My first experience in La Venencia was brought on by my wife, well, needing a bathroom break.  We were cavorting around Madrid one evening about nine-or-so years ago and nature called.  The rest, as they say, is history.  My wife found what she needed and for me the doors to a secret world opened by dumb luck.  Upon my first visit, I had no idea where I was.  I didn’t know what they served but I did see a whole lot of what looked like wine casks.  I figured I could at least get a glass of wine while I waited.  So, I asked for a glass of “algún vino blanco y seco” (some dry white wine).  The guy behind the bar just smiled and said “Solo tenemos blanco.”  Not knowing what I had stepped into, I did what came naturally.  “Vále” (OK), I retorted.  The next 7 seconds passed, he smiled and, for some unknown reason, decided to take pity on me.  He reached for one of the five corked bottles behind the bar and poured the light, grassy copita of Sherry.  “Fino,” he said as he re-corked the bottle and scrawled my order on the bar in chalk.  My senses were reeling.  Chalk on the bar?  Leather on the walls?  Casks?  Air impossibly thick with smoke?  This must be it.  Heaven!

For anyone with even a passing interest in Sherry, it was and is a slice heaven.  La Venencia is about as authentic as anything gets in all of Iberia.  From the people behind the bar to the impossibly yellowed posters and pictures adorning the walls, the place is so Spanish it hurts.  It’s the place where my wife turned into a Sherry fan and I believe the place where we first considered the idea of a trip to Jeréz which we just completed earlier this year.  It’s also a place that I visited with my brother while in Madrid – on several occasions during our trip there.  In fact, every time we walked by and it was open, we stopped in for a copa.  From the Seco Amontillado, to the Fino, to the Manzanilla (among others), all glasses are served with an intensity and sacredness that really respects the liquid that is being poured as much as the tradition of the place.

Rounding out the flavor package are the complimentary plates of tapas that go with the delicious copas.  The olives are some of the best I have had in Spain.  Garlicky, slightly salty, and steeped in grassy Spanish oil.  The cheese under the glass cover behind the bar is a queso de cabra, I believe, but can’t be entirely sure.  Then there are the slices of chorizo that seem to melt in your mouth and lay the perfect foundation for a sip of this Spanish ambrosia.

Finally, there are the people themselves.  The faces behind the bar are solemn and seem as worn as the dark brown wood and the leather covered walls.  Their faces appear to tell a story of the place with years of tobacco smoke plotting a sort of relief map of Sherry history.  They can be fairly conversational if the stars are aligned correctly.  On one early visit,  I was mistaken as an Italian and the bartender seemed amazed that I was, in fact, an American.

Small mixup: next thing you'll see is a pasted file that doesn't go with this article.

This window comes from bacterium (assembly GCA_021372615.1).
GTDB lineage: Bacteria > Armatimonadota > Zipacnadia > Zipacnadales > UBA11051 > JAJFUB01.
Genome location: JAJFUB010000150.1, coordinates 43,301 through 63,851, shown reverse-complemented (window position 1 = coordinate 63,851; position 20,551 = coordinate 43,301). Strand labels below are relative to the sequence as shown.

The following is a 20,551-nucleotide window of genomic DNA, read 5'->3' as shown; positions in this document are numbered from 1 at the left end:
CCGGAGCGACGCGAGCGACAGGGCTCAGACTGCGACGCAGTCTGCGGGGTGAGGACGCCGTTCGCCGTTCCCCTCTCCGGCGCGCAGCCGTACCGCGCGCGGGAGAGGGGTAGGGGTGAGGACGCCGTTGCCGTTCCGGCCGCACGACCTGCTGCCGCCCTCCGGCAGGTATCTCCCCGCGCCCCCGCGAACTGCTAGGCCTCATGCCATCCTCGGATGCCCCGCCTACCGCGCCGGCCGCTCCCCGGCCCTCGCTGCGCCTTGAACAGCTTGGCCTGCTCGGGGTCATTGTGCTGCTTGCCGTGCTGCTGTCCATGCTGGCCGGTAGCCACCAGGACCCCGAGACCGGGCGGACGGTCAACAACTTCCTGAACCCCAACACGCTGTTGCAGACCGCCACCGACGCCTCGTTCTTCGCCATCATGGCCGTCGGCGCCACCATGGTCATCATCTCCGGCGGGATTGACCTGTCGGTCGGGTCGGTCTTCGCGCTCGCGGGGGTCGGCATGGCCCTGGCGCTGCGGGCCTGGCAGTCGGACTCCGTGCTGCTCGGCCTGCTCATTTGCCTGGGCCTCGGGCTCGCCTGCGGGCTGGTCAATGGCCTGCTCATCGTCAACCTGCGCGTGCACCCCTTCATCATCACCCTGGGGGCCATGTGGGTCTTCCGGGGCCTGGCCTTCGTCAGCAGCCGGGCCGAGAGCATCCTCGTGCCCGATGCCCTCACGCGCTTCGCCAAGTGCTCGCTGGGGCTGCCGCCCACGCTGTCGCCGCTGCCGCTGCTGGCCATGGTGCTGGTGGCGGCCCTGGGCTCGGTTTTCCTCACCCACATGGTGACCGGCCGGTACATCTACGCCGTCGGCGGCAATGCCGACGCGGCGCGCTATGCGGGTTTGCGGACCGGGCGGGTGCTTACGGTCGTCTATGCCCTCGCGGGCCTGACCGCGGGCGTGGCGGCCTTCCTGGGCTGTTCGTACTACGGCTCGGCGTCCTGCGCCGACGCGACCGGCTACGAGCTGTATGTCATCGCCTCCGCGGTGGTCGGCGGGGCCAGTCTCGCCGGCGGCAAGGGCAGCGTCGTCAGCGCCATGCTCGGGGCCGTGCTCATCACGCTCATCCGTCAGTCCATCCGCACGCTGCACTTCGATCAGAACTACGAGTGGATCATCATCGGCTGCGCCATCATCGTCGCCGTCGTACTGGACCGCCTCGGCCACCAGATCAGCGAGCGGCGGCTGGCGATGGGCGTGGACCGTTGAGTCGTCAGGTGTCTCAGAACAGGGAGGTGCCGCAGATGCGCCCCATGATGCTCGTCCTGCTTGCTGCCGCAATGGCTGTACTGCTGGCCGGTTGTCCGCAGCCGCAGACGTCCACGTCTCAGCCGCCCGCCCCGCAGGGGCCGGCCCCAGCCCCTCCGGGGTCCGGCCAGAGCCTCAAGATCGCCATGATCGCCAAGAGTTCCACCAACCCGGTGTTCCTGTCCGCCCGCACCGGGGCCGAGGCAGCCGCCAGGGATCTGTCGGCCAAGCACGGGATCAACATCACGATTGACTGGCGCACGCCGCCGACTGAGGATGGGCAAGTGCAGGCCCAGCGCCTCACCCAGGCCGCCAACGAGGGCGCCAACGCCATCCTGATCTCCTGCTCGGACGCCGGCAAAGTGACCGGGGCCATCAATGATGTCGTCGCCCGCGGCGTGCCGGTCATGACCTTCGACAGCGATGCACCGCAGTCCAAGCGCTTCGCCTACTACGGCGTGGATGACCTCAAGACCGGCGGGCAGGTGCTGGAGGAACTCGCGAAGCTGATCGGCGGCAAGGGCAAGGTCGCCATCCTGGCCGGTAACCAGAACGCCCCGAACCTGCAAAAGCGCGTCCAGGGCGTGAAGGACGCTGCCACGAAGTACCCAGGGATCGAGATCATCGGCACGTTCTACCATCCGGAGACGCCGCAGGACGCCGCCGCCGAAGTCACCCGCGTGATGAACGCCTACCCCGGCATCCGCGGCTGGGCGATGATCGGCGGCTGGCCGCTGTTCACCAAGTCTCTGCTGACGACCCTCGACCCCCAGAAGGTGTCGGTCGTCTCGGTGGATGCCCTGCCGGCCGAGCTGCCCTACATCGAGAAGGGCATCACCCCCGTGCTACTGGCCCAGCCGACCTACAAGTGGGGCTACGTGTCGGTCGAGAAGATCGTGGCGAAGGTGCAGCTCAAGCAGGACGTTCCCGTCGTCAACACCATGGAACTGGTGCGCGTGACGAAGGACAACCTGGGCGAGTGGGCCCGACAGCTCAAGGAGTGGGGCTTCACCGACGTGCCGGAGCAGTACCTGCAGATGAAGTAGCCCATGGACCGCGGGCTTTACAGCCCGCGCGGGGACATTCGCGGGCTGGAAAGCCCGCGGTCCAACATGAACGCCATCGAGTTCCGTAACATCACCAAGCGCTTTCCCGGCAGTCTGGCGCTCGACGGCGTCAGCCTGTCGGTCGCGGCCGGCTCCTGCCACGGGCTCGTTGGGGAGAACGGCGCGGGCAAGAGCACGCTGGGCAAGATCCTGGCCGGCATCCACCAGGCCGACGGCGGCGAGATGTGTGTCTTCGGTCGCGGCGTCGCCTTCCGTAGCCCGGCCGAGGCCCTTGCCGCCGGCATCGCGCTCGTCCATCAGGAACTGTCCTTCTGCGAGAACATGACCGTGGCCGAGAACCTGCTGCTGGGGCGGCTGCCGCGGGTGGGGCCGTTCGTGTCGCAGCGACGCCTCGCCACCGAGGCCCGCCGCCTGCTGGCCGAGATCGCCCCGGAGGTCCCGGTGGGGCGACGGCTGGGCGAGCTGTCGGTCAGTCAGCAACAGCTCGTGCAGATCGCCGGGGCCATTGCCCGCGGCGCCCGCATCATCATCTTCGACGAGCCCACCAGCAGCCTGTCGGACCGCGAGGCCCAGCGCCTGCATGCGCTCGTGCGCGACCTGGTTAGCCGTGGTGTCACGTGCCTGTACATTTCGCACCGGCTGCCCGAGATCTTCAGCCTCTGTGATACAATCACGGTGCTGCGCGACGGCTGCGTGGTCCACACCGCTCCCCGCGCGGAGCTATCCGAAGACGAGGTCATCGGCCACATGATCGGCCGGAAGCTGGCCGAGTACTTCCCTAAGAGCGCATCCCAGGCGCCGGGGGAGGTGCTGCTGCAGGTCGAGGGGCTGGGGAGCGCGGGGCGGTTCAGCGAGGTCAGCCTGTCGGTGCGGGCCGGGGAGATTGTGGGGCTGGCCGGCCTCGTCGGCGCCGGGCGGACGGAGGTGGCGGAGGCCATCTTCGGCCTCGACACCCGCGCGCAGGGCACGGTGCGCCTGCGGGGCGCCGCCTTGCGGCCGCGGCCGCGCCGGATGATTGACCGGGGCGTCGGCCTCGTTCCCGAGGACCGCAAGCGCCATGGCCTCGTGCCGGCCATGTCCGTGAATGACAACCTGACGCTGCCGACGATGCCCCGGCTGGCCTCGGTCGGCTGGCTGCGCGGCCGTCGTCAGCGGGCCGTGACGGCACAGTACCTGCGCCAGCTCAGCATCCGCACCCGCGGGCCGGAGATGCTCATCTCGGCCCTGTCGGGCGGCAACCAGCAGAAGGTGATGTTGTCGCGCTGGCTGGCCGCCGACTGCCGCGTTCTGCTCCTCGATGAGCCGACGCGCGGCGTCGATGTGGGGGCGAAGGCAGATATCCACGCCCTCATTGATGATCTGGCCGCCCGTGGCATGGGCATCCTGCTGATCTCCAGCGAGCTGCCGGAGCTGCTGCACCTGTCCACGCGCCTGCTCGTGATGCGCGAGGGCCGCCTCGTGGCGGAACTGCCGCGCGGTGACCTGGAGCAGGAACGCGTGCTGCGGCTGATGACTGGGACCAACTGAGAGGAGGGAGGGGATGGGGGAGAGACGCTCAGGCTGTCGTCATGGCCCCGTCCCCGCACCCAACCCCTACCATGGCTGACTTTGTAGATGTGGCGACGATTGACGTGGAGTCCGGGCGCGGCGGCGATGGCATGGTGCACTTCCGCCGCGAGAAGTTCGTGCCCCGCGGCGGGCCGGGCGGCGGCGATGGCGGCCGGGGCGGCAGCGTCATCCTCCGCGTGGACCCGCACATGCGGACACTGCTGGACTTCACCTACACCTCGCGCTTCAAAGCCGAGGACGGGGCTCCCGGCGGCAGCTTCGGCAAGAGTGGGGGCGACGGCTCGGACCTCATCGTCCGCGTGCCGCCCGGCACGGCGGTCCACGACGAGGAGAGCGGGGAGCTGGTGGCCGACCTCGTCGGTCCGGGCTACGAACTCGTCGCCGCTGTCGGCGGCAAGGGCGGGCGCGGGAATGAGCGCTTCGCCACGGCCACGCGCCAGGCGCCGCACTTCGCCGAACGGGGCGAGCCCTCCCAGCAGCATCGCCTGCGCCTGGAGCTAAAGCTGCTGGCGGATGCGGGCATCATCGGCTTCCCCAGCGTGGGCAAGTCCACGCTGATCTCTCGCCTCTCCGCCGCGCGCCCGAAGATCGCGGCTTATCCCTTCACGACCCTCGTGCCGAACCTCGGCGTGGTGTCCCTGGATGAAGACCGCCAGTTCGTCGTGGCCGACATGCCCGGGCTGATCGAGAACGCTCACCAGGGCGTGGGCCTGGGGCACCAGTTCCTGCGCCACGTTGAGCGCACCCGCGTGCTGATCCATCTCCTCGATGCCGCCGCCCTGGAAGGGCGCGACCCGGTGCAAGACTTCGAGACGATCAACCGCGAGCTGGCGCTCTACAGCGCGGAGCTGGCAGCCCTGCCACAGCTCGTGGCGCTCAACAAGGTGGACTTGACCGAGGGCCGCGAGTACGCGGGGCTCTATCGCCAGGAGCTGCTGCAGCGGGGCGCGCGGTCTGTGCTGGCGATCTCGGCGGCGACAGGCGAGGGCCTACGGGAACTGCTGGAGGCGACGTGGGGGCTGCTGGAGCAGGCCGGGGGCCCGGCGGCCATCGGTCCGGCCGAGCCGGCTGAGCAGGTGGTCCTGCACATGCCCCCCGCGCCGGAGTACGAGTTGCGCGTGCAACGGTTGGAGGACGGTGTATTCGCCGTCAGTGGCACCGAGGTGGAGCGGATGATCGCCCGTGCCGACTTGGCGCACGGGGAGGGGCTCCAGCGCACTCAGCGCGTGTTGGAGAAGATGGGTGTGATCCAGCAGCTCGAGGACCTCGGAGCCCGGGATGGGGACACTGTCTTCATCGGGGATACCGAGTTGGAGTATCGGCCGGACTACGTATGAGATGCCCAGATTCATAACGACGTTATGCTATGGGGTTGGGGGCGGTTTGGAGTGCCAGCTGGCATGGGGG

This bar would be an impossibility in another country.  Not only could one never find this many smokers in one city but the phenomenon of Sherry is purely Spanish.  However, there is something else.  This is Spain, or more specifically, Madrid.  It’s the tradition of the city.  The grittiness mixed with hospitality that exists but is not over-exuberant.  It is authenticity like I have never witnessed anywhere else.  Of course, it wouldn’t be the same without the Sherry.  And, oh, the Sherry.

Corazón Loco – Madrid, Spain

Corazon Loco 4Perched on a corner just around the bend from Cava Baja and just up the street from Almendro 13 sits one of the most quintessential Spanish hipster wine bars that I’ve ever seen.  When I say hipster, I must make it clear that I’m not talking about Euro-hipsters – the vapid, label-wearing big sunglass bunch.  By hipster, I mean that its home to young, hip, Madrileños.  The group that congregates at Corazón Loco is a likable crowd. There’s your fair share of piercings and tattoos in the bunch but they’re a congenial lot overall and they won’t stare too hard at a couple gringos and their curly blonde-haired, blue-eyed daughter on a Sunday afternoon after El Rastro.

The requisite chalkboards behind the bar advertise the wines that they have on hand and, as with Corazon Loco 6El Tempranillo, it’s best to go to the bar with a good idea of what you want to order and a good accent.  You can’t go wrong with what they’re pouring so there’s not much to fear.  But man cannot live by wine alone so Corazón Loco also has a good menu of eats on the chalkboard to the left of the bar.  The “Papas Arrugadas” are one of my favorites and are perfect for splitting with some friends while relaxing on the beer keg barstools.  The potatoes themselves are a Canary Islands specialty that come with a green and red sauce that has to be tried to be believed.  Never has a boiled, salted little potato tasted so good.  They’re served with a red “mojo” pepper sauce and a green one that, I believe, is a garlic and cilantro mix.  Everyone ends up liking one over the other but both sauces are super tasty.

Corazon Loco 1In the back of the establishment, there is more of a sit-down restaurant.  It looks cool but I’ll admit, I’ve never been back there.  The front wine bar area is where the action is and the corner location gives one a strategic view of La Latina and all of the goings on in the Costanilla San Andrés.  It’s an inviting atmosphere and one that I return to every time I’m in Madrid.

This place is the real Spain as I remember it.  The Spain before the EU, mass immigration and the Euro.  It’s the Spain that I hope never goes away.

Tortilla de Camarones